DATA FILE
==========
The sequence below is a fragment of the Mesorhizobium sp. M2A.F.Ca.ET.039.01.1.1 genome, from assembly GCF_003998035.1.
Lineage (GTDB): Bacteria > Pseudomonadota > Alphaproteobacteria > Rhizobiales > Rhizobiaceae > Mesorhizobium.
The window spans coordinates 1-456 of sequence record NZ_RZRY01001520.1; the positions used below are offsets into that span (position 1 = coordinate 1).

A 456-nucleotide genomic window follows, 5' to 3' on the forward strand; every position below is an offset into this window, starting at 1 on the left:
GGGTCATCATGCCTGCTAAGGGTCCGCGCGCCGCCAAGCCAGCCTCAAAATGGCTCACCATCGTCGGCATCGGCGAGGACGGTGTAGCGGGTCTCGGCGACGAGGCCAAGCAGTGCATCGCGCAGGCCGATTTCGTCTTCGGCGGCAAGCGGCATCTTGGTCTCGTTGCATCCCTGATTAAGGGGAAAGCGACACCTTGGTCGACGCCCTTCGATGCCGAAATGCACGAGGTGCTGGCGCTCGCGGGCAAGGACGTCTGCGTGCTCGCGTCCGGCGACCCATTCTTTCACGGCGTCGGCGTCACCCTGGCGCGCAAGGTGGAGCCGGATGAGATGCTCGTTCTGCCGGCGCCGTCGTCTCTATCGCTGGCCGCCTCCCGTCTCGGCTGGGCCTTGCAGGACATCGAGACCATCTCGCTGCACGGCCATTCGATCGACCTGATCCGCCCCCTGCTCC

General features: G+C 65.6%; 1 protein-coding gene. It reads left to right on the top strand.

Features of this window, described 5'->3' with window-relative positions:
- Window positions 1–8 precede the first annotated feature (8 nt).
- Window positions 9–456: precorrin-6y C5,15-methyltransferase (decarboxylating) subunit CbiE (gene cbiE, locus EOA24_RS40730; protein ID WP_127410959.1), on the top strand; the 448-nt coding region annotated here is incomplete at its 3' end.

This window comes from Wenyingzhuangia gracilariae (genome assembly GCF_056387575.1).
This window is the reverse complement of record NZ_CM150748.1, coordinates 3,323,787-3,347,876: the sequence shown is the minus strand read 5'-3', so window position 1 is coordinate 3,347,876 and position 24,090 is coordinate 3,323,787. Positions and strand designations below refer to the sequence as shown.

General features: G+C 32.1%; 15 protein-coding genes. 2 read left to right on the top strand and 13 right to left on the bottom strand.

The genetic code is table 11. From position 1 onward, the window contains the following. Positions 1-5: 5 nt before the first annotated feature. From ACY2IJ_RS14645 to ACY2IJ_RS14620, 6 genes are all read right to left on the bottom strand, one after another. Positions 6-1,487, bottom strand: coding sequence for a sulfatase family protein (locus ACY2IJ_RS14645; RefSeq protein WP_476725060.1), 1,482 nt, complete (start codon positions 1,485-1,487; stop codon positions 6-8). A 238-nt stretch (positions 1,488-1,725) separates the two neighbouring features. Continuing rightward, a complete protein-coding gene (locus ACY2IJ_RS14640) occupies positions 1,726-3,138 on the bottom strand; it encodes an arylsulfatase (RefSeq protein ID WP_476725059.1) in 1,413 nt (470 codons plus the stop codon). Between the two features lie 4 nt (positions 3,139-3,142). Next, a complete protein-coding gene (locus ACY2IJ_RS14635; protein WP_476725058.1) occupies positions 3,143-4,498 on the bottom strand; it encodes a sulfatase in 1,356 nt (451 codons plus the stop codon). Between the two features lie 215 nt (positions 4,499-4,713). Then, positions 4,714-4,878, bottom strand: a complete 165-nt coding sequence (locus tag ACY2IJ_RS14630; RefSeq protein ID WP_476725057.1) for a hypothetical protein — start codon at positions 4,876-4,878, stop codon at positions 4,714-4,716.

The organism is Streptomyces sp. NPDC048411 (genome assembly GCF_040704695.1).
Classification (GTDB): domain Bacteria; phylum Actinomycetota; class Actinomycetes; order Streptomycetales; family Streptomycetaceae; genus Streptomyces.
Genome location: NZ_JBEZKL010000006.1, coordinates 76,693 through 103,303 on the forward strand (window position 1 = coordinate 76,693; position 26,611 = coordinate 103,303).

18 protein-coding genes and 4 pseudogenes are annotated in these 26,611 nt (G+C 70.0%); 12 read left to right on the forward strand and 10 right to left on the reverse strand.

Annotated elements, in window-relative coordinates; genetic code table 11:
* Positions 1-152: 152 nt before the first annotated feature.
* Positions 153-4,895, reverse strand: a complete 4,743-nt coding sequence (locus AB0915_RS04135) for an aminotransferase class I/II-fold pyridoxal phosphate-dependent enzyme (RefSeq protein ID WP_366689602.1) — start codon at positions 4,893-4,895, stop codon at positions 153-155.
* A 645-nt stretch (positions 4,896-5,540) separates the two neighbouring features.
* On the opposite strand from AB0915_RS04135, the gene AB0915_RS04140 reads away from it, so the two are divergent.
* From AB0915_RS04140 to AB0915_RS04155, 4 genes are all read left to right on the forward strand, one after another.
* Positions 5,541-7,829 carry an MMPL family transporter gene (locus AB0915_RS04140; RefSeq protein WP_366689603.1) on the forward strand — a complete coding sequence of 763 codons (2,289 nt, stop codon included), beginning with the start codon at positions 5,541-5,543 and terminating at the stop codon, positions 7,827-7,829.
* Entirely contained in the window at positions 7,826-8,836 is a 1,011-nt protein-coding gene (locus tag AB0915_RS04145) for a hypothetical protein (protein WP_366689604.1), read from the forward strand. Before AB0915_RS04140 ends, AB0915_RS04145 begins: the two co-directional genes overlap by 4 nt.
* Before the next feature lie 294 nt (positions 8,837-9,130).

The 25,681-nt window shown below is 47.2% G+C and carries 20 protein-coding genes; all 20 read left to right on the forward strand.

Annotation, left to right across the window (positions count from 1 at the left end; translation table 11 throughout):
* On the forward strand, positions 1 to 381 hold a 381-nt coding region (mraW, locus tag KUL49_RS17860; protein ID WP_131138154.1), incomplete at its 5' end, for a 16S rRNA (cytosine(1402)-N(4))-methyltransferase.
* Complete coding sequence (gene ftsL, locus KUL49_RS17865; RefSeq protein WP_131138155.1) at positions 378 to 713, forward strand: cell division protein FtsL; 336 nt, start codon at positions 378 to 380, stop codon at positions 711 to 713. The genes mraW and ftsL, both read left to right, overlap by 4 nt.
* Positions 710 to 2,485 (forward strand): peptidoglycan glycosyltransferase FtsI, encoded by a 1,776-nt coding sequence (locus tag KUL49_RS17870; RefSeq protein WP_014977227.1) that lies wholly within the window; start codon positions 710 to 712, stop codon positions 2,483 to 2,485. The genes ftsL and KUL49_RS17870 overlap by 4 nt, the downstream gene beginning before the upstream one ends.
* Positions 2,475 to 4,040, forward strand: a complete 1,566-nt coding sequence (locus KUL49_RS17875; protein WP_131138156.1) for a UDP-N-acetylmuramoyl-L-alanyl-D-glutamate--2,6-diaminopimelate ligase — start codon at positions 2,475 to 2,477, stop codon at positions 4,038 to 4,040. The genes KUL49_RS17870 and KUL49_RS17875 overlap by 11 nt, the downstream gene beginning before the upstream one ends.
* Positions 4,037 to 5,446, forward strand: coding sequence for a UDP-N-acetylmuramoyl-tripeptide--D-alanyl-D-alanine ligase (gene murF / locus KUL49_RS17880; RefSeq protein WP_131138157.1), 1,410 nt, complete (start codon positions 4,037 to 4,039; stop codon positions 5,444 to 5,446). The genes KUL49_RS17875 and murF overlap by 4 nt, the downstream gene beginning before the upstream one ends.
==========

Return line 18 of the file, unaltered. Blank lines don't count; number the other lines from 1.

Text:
Annotated elements, in window-relative coordinates; genetic code table 11: